On a hot midsummer afternoon in May, I joined an unusual protest outside India's Planning Commission in New Delhi. The protesters displayed placards, raised slogans, but also brought boxes as 'gifts' for members of the apex planning body. The gifts were refused and the protesters dispersed by the police after a mild altercation.
According to the report of the expert group appointed by the plan panel, chaired by Suresh Tendulkar, to estimate levels of poverty in India, a person is poor if she spends, at 2004-05 prices, less than Rs 20 a day in cities, or Rs 16 in rural India. At today's prices, this means that a person is not poor if she is able to pay out more than Rs 23 in a village or Rs 29 rupees a day in a city.
The 'gifts' that the protestors from the Right to Food Campaign carried were cardboard boxes filled with what could be bought for R29 a day in Delhi, the ceiling to qualify in the government's definition of poverty. One box had two bus tickets of Rs 15 each, the cost of travel to and from work. This would leave nothing for food or any other essentials. Another box contained half a pencil, 25 grams of rajma beans, four pieces of okra, 25 grams of flour and one arm of a shirt. In another were stuffed 50 grams of masoor dal, half a shirt for a child, beans for one meal and 50 grams of washing powder. One more box had half a soap bar, half a banana, five pieces of okra, half a notebook and half a toothbrush.
The placards were more stark: 'Poor person allowed to eat only half a katori of dal everyday'; 'Fruits poor people can eat every month — two bananas; two shirts and two pants — all that a poor person can buy every year — what about warm clothes?'; 'Poor family allowed to spend on conveyance — Rs 50 per month. If commuting by bus, minimum daily fare — Rs 10'.
This creative protest illuminated the absurd assumptions on which official poverty lines are fixed. Tendulkar's report claims its poverty line is derived from official household expenditure surveys "validated by checking the adequacy of actual private expenditure per capita near the poverty lines on food, education and health and by comparing them with normative expenditures consistent with nutritional, educational and health outcomes". But I find it hard to comprehend what kind of validation would arrive at a poverty threshold which normatively allows the poor so little.
I work with streetchildren in Delhi. A young boy recycling plastic and other waste earns an average of Rs 120 a day. This is four times higher than the official poverty line. In the eyes of our learned planners, the homeless child is positively wealthy. But he sleeps under the open sky or on the railway platform, he is routinely thrashed by policemen and sexually abused by older men, he often scrounges for food in rubbish heaps, he has to pay each time he bathes or defecates in a public toilet, he is barred from health care in public hospitals and no school will open its doors for him.
Poverty has many dimensions. Its economic aspects include low income, poor consumption including of food, few assets such as land and household goods and low-paid, uncertain and casual livelihoods. But it also manifests in poor access to public services like clean drinking water, sanitation, healthcare and education. It involves social discrimination and devaluation, such as of gender, caste and religious identity and political powerlessness. But planners estimating poverty include only those elements which can be counted — economic dimensions such as consumption and household expenditure. Even estimating these involves many unrealistic assumptions, normatively condemning the poor to bleak deprived lives, on standards which would be inconceivable for the middle classes. It is as though the rich and poor live on different planets.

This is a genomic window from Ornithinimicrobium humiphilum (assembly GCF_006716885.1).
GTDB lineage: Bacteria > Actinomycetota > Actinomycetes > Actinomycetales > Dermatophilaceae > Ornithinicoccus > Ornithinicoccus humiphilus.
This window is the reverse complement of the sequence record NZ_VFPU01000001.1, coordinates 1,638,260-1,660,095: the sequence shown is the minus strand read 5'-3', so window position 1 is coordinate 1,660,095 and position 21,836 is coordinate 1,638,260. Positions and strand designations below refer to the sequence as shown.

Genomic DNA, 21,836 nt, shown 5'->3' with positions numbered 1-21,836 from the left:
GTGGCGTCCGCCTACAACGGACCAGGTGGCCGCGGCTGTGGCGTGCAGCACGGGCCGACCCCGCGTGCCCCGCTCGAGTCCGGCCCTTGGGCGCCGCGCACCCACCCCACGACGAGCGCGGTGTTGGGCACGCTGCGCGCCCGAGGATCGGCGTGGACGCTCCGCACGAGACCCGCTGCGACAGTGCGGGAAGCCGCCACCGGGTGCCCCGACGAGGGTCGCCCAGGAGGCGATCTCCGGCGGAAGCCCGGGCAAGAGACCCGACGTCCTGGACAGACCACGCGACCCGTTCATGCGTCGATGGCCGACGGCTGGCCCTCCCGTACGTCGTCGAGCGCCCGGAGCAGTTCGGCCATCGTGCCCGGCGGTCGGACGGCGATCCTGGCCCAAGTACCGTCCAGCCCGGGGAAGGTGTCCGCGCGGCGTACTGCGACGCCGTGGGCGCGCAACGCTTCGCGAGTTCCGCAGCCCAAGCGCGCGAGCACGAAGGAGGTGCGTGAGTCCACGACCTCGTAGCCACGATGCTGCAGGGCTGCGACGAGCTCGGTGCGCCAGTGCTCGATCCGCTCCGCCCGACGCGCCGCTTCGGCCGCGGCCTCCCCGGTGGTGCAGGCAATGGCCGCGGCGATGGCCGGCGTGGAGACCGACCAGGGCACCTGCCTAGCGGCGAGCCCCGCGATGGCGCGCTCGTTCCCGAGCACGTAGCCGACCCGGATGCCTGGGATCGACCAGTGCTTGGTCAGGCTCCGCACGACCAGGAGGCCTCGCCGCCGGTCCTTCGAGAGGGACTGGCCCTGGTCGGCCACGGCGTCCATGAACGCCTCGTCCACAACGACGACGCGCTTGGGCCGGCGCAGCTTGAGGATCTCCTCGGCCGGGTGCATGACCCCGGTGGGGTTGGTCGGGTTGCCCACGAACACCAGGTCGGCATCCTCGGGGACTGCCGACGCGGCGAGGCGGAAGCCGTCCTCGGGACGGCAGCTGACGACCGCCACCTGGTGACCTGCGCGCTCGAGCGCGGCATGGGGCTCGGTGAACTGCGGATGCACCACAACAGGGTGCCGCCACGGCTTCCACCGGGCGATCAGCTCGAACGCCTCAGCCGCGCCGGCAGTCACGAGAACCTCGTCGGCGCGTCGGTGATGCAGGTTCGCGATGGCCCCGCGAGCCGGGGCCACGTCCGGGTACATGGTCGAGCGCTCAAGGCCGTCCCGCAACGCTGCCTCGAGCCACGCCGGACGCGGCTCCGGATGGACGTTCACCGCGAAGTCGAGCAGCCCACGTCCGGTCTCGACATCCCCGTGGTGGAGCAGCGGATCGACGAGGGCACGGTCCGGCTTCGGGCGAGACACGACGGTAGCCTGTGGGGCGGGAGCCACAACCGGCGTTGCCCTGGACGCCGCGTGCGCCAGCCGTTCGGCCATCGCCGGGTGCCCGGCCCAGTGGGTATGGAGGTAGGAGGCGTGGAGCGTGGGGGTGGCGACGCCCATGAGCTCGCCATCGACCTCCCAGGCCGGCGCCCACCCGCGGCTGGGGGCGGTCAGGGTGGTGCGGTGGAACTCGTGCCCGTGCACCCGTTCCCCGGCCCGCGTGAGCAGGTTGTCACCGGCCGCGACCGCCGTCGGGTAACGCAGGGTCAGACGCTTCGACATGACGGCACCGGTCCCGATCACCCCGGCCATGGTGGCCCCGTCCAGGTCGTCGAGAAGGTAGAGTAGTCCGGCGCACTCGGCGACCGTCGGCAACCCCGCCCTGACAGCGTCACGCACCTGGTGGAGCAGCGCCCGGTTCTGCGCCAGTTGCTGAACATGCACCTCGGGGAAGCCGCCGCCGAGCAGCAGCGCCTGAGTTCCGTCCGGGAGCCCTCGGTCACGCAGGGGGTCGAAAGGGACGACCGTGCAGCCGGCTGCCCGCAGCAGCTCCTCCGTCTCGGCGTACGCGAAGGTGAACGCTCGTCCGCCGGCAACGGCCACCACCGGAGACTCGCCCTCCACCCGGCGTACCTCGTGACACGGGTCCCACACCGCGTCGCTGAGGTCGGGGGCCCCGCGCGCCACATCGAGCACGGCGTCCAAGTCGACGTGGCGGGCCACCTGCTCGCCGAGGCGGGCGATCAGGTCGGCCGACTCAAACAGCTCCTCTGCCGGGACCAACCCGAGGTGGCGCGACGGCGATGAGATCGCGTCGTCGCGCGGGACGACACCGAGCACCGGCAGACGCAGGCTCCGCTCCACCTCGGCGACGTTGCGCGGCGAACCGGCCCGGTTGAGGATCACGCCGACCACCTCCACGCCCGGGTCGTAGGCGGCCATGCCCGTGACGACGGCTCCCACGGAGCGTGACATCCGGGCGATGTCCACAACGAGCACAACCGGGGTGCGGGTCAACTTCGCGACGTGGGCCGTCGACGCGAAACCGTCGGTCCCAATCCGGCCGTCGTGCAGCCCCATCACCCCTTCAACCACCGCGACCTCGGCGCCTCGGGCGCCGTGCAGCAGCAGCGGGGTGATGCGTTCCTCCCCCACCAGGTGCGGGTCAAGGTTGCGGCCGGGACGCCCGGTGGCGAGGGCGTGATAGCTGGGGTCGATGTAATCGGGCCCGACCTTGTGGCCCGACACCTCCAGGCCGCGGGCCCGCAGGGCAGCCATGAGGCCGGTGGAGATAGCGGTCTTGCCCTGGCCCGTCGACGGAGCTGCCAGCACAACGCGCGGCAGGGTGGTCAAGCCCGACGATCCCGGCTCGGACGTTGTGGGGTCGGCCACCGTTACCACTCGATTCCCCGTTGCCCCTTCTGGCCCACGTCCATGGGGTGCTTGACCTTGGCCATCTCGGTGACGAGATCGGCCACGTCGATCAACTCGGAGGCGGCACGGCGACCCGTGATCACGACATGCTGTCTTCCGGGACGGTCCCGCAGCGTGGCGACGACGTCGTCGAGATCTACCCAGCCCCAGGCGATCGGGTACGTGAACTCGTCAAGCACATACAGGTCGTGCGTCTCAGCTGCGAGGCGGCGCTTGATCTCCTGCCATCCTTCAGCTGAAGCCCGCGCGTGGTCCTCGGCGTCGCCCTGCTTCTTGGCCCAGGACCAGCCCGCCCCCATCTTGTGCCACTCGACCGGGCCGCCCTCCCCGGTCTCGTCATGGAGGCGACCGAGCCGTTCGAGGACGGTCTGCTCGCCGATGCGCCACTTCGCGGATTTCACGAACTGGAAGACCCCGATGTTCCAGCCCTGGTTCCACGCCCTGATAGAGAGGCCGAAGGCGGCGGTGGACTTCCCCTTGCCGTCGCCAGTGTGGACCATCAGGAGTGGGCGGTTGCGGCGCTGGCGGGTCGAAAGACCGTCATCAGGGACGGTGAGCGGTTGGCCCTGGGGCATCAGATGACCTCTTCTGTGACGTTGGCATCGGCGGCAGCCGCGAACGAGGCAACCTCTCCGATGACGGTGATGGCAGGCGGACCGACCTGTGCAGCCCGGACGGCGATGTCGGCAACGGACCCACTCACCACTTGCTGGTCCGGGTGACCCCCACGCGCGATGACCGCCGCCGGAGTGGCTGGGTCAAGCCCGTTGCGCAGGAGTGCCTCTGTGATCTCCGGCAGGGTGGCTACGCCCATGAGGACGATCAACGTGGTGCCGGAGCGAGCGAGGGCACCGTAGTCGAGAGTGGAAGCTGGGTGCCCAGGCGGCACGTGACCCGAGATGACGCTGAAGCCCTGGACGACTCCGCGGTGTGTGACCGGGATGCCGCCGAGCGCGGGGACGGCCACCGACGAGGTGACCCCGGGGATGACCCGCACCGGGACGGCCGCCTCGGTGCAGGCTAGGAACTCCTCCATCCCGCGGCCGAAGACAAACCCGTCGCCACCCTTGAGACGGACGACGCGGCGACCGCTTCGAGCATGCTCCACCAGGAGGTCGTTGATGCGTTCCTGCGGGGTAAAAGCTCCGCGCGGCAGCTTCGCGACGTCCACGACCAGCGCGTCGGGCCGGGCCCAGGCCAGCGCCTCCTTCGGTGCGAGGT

What is deeply worrying is that applying even these absolutely rock-bottom indicators of poverty — more starvation line than poverty line — the expert group estimates that more than a third of our people are poor. If the government adopts more humane poverty line thresholds, such as the internationally accepted $2 a day (adjusted for purchasing power parity), it is likely that the numbers would be closer to 74%, as estimated by the World Bank.
If official estimates of poverty were just of academic interest, their vision of what life is acceptable for India's poor would be troubling enough. But the government in recent decades has used these highly depressed estimates of poverty to limit access to social services — such as subsidised food, free medical care, social security pensions for the aged, and cheap housing — to people the government identifies as poor. The problem is compounded by the government's inability to identify not just how many people are poor but who actually is poor, and official studies indicate that 60% of the impoverished are left out of government lists of the 'poor'.
An enormous chasm separates planners and economists, and indeed the middle classes, from the lived realities of impoverished people in India. Unless this is bridged, they will continue to assume that poor people can live with dignity at the price of two bus tickets each day.
Harsh Mander is director, Centre for Equity Studies. The views expressed by the author are personal.